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Words and art by James Solheim

         Eat Your Woolly Mammoths is about how food's oddities shape history and history's oddities shape food.  Take the Jell-O Century (the twentieth) as an example.  Starting in the time of Teddy Roosevelt, Americans competed to invent the most imaginative Jell-O dishes, mixing in everything from cow tongue to Spam.  To bring this concept to life I combined historic images with my own off-kilter drawings.  I put the face of Jell-O's inventor on an early baseball card, and gave him a real-life Spam Jell-O dish to hurl in a boys-versus-girls Jell-O war.

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            These historic ballerinas taught those guys a lesson about correct form in Jell-O hurling.

            All the Jell-O delights shown here are actual dishes featured in magazines of the time, based on ingredients that included pickles, mayo, spaghettiOs, liver sausage, and much more.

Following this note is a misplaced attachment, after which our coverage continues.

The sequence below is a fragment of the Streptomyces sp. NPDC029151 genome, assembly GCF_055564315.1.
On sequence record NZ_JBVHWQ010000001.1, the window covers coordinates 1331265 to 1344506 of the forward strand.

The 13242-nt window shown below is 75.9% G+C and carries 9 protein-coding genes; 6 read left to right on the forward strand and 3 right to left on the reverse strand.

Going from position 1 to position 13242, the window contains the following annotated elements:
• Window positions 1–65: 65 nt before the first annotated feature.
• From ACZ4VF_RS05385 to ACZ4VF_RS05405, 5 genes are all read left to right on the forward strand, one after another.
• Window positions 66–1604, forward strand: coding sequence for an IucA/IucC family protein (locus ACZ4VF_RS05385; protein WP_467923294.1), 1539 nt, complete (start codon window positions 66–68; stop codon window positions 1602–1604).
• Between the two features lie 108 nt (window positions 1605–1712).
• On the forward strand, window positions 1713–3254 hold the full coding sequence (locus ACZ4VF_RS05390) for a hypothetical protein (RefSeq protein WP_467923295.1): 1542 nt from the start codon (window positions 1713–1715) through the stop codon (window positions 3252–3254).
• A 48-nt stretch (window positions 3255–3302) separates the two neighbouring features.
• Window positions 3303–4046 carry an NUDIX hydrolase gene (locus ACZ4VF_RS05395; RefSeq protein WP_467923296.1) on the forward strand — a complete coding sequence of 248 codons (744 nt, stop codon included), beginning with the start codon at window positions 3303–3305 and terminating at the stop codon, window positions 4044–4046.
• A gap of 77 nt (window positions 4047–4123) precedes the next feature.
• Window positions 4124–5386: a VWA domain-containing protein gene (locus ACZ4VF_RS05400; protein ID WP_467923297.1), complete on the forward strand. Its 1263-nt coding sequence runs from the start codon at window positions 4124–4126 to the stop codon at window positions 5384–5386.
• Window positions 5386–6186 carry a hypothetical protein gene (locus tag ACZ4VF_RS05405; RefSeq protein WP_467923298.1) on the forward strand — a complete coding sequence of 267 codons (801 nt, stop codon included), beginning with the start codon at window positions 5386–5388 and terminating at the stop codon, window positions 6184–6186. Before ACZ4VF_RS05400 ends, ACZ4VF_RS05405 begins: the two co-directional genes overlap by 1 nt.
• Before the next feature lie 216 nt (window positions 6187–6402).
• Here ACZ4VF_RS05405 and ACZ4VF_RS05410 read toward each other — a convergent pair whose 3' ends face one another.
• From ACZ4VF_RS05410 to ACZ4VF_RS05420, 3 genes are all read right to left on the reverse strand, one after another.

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         Ancient Greece had celebrities and celebrity gossip just like us!  Milo of Croton was their big-name athlete, so the rumors about him really got out of hand.

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         I drew a Medusa with colored pencil and added her to an actual photo of the ruins of Sparta.

         Teamwork and art:  the creepy statue sticking his head up out of the Spartan ruins is someone I worked hard to create and decided with some uncertainty to remove.  But instead of just deleting him, I clicked the "hide" button in the Photoshop file that I sent to the publisher.  When I got the files back to check over, the poor fellow had popped up again.  I figured someone in the HarperCollins art department had rescued him—so I left him in.  I'm kinda worried about that accusing stare he's giving me! 


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When I say I'm covering the history of food, I mean two million years!

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